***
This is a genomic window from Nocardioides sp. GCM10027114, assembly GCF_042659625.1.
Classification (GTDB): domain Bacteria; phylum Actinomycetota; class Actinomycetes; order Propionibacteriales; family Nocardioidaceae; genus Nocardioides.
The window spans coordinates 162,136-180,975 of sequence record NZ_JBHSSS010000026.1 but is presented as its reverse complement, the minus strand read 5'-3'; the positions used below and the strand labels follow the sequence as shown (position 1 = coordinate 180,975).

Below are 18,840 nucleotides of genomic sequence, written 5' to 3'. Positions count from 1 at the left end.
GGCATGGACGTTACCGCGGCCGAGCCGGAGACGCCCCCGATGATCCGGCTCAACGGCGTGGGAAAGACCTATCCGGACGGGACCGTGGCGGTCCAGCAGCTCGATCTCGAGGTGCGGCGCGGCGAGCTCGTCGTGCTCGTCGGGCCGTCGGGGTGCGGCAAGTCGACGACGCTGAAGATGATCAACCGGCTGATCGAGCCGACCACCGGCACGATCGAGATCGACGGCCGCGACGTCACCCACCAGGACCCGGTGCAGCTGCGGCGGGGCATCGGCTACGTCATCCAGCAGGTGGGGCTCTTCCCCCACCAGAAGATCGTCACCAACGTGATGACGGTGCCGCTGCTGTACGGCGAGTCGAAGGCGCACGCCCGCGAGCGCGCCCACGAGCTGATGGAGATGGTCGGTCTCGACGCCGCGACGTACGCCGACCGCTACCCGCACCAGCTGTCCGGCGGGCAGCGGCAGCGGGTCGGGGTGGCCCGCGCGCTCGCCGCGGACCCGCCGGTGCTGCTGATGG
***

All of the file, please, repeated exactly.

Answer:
This is a genomic window from Nocardioides sp. GCM10027114, assembly GCF_042659625.1.
Classification (GTDB): domain Bacteria; phylum Actinomycetota; class Actinomycetes; order Propionibacteriales; family Nocardioidaceae; genus Nocardioides.
The window spans coordinates 162,136-180,975 of sequence record NZ_JBHSSS010000026.1 but is presented as its reverse complement, the minus strand read 5'-3'; the positions used below and the strand labels follow the sequence as shown (position 1 = coordinate 180,975).

Below are 18,840 nucleotides of genomic sequence, written 5' to 3'. Positions count from 1 at the left end.
GGCATGGACGTTACCGCGGCCGAGCCGGAGACGCCCCCGATGATCCGGCTCAACGGCGTGGGAAAGACCTATCCGGACGGGACCGTGGCGGTCCAGCAGCTCGATCTCGAGGTGCGGCGCGGCGAGCTCGTCGTGCTCGTCGGGCCGTCGGGGTGCGGCAAGTCGACGACGCTGAAGATGATCAACCGGCTGATCGAGCCGACCACCGGCACGATCGAGATCGACGGCCGCGACGTCACCCACCAGGACCCGGTGCAGCTGCGGCGGGGCATCGGCTACGTCATCCAGCAGGTGGGGCTCTTCCCCCACCAGAAGATCGTCACCAACGTGATGACGGTGCCGCTGCTGTACGGCGAGTCGAAGGCGCACGCCCGCGAGCGCGCCCACGAGCTGATGGAGATGGTCGGTCTCGACGCCGCGACGTACGCCGACCGCTACCCGCACCAGCTGTCCGGCGGGCAGCGGCAGCGGGTCGGGGTGGCCCGCGCGCTCGCCGCGGACCCGCCGGTGCTGCTGATGG